Oscar-nominated ‘Timbuktu’ opens at Film Forum
Lapacazo Sandoval | 1/29/2015, 9:53 a.m.
Special to the AmNews
July 29, 2012, in Aguelhok, a small city in northern Mali, more than half of which was being occupied by men who were outsiders, an unspeakable crime took place to which the media largely turned a blind eye. A young couple, blessed with two children, were stoned to death.
Their crime? They weren’t married. The video of their killing, which was posted online by the perpetrators, is horrid. The woman dies, struck by the first stone, as the man lets out a hollow rasp of a cry. Then silence. Soon after they were buried, they were dug up to be buried farther away.
Filmmaker Abderrahmane Sissako’s bold film, “Timbuktu,” is masterful storytelling from the first frame to the last, leaving a lingering impression of deeply felt human emotion that is presented in richly shaded tones.
Sissako sets the story in the earliest days of the jihadist takeover of northern Mali in 2012, where intolerance and swift condemnation walked hand-in-hand. Yet, under this director’s skillful eye, the story never succumbs to creating plastic perpetrators. There are levels of empathy for both sides in the complicated lives of a people living in a complicated land.
In a nod to Greek chorus structure, Sissako cleverly conveys the multicultural makeup of the area, where city dwellers of various ethnicities and the nomadic Tuareg people coexist in generally respectful fashion.
The film is partly an immigrant story of newly arrived Arabic-, French- and English-speaking jihadists who methodically patrol the city and its environs (the actual shooting was done in the Mauritanian cities of Oualata and Nema). The no-tolerance zone was enforced with bans on soccer, music, most socializing and uncovered women. The local imam (Adel Mahmoud Cherif) calmly tries to argue against their narrow, ultra-orthodox dogma, but his influence is flimsy and fleeting.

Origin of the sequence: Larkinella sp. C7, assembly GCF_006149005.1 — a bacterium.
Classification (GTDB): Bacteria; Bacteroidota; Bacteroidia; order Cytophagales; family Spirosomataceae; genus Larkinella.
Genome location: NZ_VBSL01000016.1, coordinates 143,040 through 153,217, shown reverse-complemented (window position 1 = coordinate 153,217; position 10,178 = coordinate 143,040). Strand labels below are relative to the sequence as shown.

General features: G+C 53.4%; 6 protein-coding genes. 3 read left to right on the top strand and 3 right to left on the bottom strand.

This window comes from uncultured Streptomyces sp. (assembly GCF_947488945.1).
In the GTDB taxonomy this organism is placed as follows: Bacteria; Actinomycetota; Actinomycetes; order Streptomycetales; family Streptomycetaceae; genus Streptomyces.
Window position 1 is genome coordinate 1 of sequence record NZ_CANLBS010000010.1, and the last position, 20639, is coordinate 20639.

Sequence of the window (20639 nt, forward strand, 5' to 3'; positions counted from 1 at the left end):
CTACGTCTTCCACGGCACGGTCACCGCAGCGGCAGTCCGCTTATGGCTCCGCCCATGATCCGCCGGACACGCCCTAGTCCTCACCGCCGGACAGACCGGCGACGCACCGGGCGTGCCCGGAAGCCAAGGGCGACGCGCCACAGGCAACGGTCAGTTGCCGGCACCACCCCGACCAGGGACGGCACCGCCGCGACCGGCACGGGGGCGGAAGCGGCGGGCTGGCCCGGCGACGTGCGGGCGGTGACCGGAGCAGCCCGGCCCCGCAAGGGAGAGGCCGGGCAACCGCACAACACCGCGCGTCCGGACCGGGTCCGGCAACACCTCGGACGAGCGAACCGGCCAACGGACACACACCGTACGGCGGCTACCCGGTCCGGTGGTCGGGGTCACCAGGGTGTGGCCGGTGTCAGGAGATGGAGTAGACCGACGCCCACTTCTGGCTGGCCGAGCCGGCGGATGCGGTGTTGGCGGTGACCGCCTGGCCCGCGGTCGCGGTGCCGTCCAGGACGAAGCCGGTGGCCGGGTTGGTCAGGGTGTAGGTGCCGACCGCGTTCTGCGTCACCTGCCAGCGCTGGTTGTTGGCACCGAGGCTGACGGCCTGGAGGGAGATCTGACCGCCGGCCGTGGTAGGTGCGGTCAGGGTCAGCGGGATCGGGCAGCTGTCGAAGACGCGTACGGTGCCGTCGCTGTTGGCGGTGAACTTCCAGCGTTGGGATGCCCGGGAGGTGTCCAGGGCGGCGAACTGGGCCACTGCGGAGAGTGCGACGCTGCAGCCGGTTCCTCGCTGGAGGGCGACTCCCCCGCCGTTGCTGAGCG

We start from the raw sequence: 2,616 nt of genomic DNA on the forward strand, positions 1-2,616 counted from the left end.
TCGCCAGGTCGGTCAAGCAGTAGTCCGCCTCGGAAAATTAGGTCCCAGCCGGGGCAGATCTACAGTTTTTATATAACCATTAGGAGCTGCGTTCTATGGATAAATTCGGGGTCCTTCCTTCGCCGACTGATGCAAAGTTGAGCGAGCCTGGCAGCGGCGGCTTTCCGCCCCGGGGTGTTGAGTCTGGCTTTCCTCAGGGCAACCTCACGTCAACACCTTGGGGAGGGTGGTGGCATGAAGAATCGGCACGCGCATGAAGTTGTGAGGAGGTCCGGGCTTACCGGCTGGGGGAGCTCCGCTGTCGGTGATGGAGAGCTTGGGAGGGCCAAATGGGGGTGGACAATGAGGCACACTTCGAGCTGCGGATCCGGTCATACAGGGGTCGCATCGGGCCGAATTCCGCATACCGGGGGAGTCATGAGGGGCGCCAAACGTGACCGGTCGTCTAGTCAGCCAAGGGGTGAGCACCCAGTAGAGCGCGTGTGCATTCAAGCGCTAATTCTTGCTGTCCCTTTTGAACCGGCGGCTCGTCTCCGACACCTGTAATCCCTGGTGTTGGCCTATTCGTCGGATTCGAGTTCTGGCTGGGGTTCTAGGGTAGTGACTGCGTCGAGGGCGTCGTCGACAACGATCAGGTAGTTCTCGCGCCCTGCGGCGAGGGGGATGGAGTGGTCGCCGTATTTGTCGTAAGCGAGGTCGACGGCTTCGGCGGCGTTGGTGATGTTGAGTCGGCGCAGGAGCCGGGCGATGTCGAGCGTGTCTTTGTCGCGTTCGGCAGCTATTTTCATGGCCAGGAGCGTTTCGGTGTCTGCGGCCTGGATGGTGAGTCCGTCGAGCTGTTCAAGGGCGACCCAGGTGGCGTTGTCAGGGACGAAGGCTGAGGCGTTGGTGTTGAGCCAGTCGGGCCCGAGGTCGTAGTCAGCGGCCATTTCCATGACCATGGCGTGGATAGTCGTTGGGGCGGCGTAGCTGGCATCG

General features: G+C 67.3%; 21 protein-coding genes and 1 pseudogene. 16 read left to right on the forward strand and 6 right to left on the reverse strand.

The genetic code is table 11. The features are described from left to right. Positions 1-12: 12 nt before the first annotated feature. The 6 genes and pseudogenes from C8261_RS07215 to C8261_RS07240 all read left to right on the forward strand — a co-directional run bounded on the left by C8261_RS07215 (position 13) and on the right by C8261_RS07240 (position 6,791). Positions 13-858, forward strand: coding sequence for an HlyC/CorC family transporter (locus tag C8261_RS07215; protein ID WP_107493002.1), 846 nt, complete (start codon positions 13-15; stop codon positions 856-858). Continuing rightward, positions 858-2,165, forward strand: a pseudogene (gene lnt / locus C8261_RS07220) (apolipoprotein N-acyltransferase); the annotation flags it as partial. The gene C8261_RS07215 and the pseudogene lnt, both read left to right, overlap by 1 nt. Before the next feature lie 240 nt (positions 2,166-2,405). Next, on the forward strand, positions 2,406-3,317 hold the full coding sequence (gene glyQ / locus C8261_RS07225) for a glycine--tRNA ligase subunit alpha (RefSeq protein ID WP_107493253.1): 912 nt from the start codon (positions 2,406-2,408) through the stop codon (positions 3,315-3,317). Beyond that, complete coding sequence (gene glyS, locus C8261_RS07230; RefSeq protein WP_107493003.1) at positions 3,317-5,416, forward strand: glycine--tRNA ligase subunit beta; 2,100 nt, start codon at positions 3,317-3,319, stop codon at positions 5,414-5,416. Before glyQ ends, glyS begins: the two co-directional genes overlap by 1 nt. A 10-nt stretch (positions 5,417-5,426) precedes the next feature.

The neat trick is that there is no stereotypical demonizing of the jihadist captains. Instead, there is outward sympathy as the community attempts to hold to the very strict interpretation of their scripture.
One of the best moments that displays this balance is when Abdelkrim (Abel Jafri) drives to the tent of a Tuareg family to convince the strong-willed Satima (Toulou Kiki) to cover her head. Her smarter neighbors have, wisely, already fled, and she tells her loving husband, Kidane (Ibrahim Ahmed), that they should move closer to other people, but he wants to stay put.
A tinderbox is ignited by a simple, childish mistake. Kidane, a goat and cattle herder, is the father of Toya (Layla Walet Mohamed), 12, and guardian of orphan Issan (Mehdi AG Mohamed). While driving the herd to water, Issan loses control of the animals, and a prize cow gets caught in the nets of fisherman Amadou.
The innocent mistake escalates, and a furious Amadou spears the beast. When Kidane arrives, he displays his pistol purely as a visual threat, but a physical struggle causes the gun to discharge and the fisherman is killed.
This incident leads to a swift punishment, not only for Kidane but also for others who have transgressed the fundamentalists’ interpretation of Sharia law.